And then the final piece, and I’ve been highly surprised, was the billion-dollar question of how many people wanted to participate. We still have more people coming to us and saying, “What else can we do? How else can we participate? What else can we be a part of?” It has been fabulous and amazing and inspiring to see that, and the recognition that when we bring people together, people want to be a part of something, that it has hope but is also addressing hate. Both of those things matter equally.

“The fact that TAAF exists has empowered a generation of people to feel like they can go and ask and feel empowered to do and to be, which I think is so inspiring and so incredible.”

Klein: What about for you as a leader? This is a fascinating role. You’re starting something new and big. You’ve got a board. You’re building a team. Give us some insights or lessons you’re learning and trying to remember as a leader.

Shah: We’re still a startup. I think I have to keep remembering that even though we have all this money, we’re still a startup. We still have to go through the process of building institutional structures, building board and governance structures — all of that is a startup, right? When you’re in a startup as an individual, you’re still building all of those things along the way, but the expectations of the world are that all those things have been built. It’s recognizing that those things still take time and still take effort, and we have to work on that together.

I have to constantly remind myself that we’re a startup. In a startup, you’re also building a team, and we started in a virtual environment. We didn’t start as a team in one place. So, how do you build team culture as a part of growth and build a startup at the same time? We’re doing both of those equally at the same time. How do we make sure we’re all doing things together and that information is being transferred on a constant basis, and that everybody is just not living in their silos?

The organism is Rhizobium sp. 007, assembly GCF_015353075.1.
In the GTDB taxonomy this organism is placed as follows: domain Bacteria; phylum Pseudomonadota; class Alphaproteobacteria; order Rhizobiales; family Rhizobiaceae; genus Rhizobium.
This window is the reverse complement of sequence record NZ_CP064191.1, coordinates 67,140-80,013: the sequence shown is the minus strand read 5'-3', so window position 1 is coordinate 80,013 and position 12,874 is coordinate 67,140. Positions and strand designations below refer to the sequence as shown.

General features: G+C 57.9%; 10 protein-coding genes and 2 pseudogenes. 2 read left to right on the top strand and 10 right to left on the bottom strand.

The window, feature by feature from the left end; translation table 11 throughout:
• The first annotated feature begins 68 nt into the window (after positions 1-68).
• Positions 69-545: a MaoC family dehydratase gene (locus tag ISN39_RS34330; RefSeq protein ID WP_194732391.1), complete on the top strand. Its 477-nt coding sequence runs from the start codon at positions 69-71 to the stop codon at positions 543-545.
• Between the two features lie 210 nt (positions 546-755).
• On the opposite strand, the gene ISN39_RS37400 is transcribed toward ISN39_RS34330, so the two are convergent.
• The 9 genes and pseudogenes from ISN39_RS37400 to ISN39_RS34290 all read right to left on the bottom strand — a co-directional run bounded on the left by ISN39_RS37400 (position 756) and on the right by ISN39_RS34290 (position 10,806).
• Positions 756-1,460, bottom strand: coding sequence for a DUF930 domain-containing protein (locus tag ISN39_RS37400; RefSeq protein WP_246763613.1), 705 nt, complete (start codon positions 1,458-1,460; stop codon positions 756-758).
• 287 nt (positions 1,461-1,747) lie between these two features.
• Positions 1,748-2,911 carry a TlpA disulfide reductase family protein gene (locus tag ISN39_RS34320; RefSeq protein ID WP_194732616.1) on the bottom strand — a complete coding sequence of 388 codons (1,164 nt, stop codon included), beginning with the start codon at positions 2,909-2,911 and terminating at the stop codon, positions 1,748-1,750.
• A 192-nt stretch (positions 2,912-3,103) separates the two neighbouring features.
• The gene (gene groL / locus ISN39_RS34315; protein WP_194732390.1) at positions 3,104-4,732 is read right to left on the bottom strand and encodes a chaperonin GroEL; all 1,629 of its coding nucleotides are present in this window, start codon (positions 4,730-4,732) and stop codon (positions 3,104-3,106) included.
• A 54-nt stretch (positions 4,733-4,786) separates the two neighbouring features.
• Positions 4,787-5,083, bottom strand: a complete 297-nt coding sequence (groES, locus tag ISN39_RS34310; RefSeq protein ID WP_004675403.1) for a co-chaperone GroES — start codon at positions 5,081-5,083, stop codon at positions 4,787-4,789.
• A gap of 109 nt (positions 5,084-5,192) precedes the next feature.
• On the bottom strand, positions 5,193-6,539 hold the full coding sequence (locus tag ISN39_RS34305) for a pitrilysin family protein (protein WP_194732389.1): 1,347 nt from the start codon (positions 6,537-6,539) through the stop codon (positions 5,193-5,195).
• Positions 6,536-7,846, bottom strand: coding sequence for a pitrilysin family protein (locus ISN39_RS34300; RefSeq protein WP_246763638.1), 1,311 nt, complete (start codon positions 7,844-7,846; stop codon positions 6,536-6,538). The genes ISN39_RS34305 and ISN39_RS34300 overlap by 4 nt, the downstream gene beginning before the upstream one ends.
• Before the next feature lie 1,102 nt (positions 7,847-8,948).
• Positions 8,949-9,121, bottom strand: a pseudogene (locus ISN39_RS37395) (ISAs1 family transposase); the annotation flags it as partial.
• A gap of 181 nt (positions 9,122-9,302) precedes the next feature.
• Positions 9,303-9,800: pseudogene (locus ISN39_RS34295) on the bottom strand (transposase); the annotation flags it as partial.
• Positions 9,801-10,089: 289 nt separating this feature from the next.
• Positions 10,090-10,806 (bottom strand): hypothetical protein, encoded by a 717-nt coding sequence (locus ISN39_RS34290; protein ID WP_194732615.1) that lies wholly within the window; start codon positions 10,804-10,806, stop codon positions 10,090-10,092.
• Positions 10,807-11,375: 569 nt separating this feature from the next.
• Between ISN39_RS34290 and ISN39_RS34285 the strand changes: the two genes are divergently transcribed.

I’ve never done this where I’ve built a team virtually, so this has been a great learning experience of how to make sure we’re constantly talking. Even towards launch, we had a lot of consultants. How does everybody participate equally so information doesn’t fall through the cracks? We’re thinking through that on a regular basis.

The last piece is giving ourselves the room to learn along the way and not be seen as knowing all the answers. Everybody wants you to know, “Where are you going to grant? How are you going to do this? What’s the next thing?” And honestly, we’re still building that. We’re building the steps to that growth stage, and it’s a learning experience, even for me. Even though I’ve done this before — I did this at the White House — it’s still a learning experience because it’s a new group of players. It’s a new group that is still learning alongside you, and you have to leave room for that. I tend to want to stay five steps ahead. Sometimes you just sort of need to be where you are and be OK with where you are, not think about the five steps.

Klein: Recognizing that this is still early days for The Asian American Foundation, when you think about where you want to be five years hence or even longer, what is it that would make you say, “Wow, we’ve had impact. We’ve done a lot. We’ve accomplished a lot”?

Shah: We all have multiple identities, right? I’m South Asian. I’m Indian. I’m a woman. There are so many identities. But if you can feel proud in being your Asian American identity, I think we will have created something that is outlasting us and is multigenerational, because that identity is sort of a political identity but not yet a social and a cultural identity. That identity, I think, is super important. And if people feel pride in that, I think we will have achieved a lot in that process.

Second, I think if we can make headway in being able to talk about anti-hate amongst our communities, of what it feels like and how we participate. How do we actively engage in not just reporting, but in the belonging portion of this? If people feel empowered, we will have achieved something. Maybe we don’t have all the perfect metrics, but there’s a feeling that also goes with the metrics. If people feel empowered to speak up, if people feel empowered to do something, if people feel empowered to say, “We shouldn’t have bullying in schools against Asian Americans” — I think there is so much success in that because that means that you individually feel powerful, but as a community you feel powerful to be standing in the United States saying, “I, too, am here and my voice also matters.” And you’re using that voice to make that happen.